“It is unequivocal that climate change has already disrupted human and natural systems,” it added.
The report says that “some development and adaptation efforts have reduced vulnerability”, but warned that adaptation has thus far been too slow and unambitious to meet the scale of the challenge.
“Adaptation progress is unevenly distributed with observed adaptation gaps (high confidence). Many initiatives prioritize immediate and near- term climate risk reduction which reduces the opportunity for transformational
adaptation,” it reads.
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Adaptation refers to any measures to help people and ecosystems adjust to the impacts of the climate crisis, including building flood barriers, planting trees or building homes resilient to higher temperatures.
In the UK, the government’s climate advisers, the Climate Change Committee, (CCC) have repeatedly warned that the UK has been too slow to adapt to the impacts of climate change.
While stressing that adaptive measures can be effective in combating climate impacts, the report said that humans and natural systems will reach a point where they cannot adapt if temperatures continue to rise.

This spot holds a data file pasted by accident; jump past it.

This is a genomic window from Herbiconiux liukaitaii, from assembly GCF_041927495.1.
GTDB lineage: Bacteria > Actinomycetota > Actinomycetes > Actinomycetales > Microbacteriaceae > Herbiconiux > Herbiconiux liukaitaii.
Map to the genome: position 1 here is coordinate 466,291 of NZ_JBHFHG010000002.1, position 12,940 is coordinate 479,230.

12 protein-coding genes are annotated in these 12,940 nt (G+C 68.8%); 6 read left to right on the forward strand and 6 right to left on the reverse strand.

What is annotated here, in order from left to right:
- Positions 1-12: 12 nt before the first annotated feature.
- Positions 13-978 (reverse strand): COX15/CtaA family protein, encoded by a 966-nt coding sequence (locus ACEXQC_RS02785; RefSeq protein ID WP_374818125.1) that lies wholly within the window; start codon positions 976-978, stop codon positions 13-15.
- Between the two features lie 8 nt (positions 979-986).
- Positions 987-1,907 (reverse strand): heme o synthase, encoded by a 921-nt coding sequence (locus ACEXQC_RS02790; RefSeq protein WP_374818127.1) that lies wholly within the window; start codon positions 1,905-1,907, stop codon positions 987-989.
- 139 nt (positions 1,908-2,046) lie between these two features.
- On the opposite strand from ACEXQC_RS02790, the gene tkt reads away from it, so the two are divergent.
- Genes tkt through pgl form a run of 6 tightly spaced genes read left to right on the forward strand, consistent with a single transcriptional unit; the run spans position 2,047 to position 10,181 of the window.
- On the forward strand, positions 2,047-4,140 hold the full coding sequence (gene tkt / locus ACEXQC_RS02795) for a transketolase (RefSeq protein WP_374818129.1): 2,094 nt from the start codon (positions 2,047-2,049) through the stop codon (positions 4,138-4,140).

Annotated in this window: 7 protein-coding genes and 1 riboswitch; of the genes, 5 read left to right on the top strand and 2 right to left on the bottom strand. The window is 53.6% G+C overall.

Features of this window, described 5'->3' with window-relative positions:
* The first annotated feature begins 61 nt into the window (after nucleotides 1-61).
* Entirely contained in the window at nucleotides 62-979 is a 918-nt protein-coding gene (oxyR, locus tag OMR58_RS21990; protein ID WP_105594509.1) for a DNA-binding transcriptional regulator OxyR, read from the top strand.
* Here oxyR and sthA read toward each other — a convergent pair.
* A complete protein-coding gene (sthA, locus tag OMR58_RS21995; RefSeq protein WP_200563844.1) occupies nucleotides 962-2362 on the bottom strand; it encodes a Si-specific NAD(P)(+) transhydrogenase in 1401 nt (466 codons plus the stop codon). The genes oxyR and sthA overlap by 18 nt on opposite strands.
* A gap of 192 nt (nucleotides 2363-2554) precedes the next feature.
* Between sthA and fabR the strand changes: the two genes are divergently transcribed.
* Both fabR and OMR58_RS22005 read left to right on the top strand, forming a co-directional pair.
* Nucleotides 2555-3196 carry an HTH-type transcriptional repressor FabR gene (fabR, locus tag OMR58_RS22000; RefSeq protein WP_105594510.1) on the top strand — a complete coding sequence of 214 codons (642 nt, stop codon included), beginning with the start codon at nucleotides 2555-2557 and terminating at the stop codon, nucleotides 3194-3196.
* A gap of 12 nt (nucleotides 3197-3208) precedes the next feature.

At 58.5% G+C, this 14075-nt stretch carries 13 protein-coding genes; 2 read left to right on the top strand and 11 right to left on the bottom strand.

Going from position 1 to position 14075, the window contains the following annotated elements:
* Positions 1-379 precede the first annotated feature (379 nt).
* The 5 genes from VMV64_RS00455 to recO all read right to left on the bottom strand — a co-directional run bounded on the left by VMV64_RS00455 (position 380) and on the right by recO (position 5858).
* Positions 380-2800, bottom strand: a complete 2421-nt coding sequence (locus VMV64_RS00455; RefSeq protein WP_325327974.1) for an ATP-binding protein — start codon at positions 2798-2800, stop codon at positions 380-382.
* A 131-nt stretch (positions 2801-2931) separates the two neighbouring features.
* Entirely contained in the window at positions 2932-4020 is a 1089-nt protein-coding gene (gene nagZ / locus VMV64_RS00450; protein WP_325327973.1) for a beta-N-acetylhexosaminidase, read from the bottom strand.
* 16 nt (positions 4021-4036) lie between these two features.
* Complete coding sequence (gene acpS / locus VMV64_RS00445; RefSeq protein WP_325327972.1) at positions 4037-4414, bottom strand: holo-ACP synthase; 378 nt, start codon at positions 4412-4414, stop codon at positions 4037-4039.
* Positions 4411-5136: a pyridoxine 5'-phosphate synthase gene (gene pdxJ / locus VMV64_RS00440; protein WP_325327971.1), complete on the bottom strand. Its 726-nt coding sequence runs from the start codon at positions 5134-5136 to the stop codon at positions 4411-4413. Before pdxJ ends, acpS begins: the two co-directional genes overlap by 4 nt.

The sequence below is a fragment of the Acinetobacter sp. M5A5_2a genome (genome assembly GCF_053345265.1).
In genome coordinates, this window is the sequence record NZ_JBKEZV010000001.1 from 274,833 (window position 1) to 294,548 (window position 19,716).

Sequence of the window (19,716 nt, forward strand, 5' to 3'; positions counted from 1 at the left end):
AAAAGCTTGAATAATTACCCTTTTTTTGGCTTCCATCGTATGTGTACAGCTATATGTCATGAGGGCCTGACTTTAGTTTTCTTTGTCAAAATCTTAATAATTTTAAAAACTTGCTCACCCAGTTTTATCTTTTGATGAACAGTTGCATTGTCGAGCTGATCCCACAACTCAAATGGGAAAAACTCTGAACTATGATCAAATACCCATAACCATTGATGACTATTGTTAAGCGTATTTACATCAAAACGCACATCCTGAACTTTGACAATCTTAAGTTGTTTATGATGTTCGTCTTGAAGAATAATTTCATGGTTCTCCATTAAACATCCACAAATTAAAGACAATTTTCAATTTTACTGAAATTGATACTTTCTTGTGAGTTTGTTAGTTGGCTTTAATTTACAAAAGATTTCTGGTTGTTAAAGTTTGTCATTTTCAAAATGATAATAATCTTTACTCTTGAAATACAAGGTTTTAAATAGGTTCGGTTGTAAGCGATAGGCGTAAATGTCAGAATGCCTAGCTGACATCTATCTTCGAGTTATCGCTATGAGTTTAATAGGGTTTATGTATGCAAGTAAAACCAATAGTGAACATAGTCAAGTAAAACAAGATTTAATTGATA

Vulnerable communities are already suffering disproportionately from the impacts of the climate crisis, with approximately 3.3 to 3.6 billion people living “in contexts that are highly vulnerable to climate change”, the report warned.
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Developed nations have repeatedly promised to assist climate-vulnerable countries with finance for adaptive measures, but thus far pledges have not been honoured, or have been slow to materialise.
Emma Boyd, Chair of the Environment Agency said the report shows the world faces a choice to “adapt or die”:
“Previous IPCC reports have talked about terrible climate risks, this report shows how impacts to people, nature and the economy are interconnected. The IPCC offers us a glimmer of hope, the window to deliver climate resilience is still there, but it is closing fast.
“The present failure of the international community to respond with an integrated adaptation strategy is grave. Local communities, economies and some entire countries are already paying the price while nations argue over who is liable,” she said.
Speaking to the Guardian newspaper, COP26 president Alok Sharma said policymakers must see the report as “another wake-up call to take action now”, with the risk that costs and impacts will be much higher the longer they delay.